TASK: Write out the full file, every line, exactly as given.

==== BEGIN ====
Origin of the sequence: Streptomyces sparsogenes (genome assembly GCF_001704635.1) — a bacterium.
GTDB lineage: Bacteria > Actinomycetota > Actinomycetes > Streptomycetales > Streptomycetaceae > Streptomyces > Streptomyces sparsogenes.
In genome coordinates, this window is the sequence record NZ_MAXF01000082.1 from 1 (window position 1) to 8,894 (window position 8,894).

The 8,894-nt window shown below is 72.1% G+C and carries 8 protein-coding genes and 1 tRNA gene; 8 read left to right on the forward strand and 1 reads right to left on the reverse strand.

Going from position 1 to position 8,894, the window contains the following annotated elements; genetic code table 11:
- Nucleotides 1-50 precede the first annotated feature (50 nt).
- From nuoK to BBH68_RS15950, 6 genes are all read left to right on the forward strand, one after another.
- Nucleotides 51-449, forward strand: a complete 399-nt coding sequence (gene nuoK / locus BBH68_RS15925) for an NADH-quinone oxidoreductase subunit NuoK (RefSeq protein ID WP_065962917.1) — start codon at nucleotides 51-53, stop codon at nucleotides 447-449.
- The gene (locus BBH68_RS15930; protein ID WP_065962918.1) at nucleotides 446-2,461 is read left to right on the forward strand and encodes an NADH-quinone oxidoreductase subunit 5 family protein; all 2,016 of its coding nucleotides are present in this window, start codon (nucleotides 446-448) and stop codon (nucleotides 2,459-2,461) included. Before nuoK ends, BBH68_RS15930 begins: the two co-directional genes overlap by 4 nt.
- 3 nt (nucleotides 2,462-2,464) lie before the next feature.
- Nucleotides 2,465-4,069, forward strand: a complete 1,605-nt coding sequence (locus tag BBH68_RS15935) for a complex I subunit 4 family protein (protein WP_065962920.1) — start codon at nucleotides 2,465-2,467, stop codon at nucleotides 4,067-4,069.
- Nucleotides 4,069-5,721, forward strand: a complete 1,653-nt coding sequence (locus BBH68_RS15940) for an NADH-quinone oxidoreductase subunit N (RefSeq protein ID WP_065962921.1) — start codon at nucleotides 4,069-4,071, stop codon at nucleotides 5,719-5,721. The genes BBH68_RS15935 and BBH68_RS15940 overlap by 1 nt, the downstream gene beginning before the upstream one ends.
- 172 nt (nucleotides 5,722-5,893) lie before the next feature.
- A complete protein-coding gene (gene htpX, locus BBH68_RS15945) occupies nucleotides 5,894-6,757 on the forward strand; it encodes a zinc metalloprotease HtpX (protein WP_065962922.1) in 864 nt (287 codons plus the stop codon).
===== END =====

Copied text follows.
Origin of the sequence: Streptomyces sparsogenes (genome assembly GCF_001704635.1) — a bacterium.
GTDB lineage: Bacteria > Actinomycetota > Actinomycetes > Streptomycetales > Streptomycetaceae > Streptomyces > Streptomyces sparsogenes.
In genome coordinates, this window is the sequence record NZ_MAXF01000082.1 from 1 (window position 1) to 8,894 (window position 8,894).

The 8,894-nt window shown below is 72.1% G+C and carries 8 protein-coding genes and 1 tRNA gene; 8 read left to right on the forward strand and 1 reads right to left on the reverse strand.

Going from position 1 to position 8,894, the window contains the following annotated elements; genetic code table 11:
- Nucleotides 1-50 precede the first annotated feature (50 nt).
- From nuoK to BBH68_RS15950, 6 genes are all read left to right on the forward strand, one after another.
- Nucleotides 51-449, forward strand: a complete 399-nt coding sequence (gene nuoK / locus BBH68_RS15925) for an NADH-quinone oxidoreductase subunit NuoK (RefSeq protein ID WP_065962917.1) — start codon at nucleotides 51-53, stop codon at nucleotides 447-449.
- The gene (locus BBH68_RS15930; protein ID WP_065962918.1) at nucleotides 446-2,461 is read left to right on the forward strand and encodes an NADH-quinone oxidoreductase subunit 5 family protein; all 2,016 of its coding nucleotides are present in this window, start codon (nucleotides 446-448) and stop codon (nucleotides 2,459-2,461) included. Before nuoK ends, BBH68_RS15930 begins: the two co-directional genes overlap by 4 nt.
- 3 nt (nucleotides 2,462-2,464) lie before the next feature.
- Nucleotides 2,465-4,069, forward strand: a complete 1,605-nt coding sequence (locus tag BBH68_RS15935) for a complex I subunit 4 family protein (protein WP_065962920.1) — start codon at nucleotides 2,465-2,467, stop codon at nucleotides 4,067-4,069.
- Nucleotides 4,069-5,721, forward strand: a complete 1,653-nt coding sequence (locus BBH68_RS15940) for an NADH-quinone oxidoreductase subunit N (RefSeq protein ID WP_065962921.1) — start codon at nucleotides 4,069-4,071, stop codon at nucleotides 5,719-5,721. The genes BBH68_RS15935 and BBH68_RS15940 overlap by 1 nt, the downstream gene beginning before the upstream one ends.
- 172 nt (nucleotides 5,722-5,893) lie before the next feature.
- A complete protein-coding gene (gene htpX, locus BBH68_RS15945) occupies nucleotides 5,894-6,757 on the forward strand; it encodes a zinc metalloprotease HtpX (protein WP_065962922.1) in 864 nt (287 codons plus the stop codon).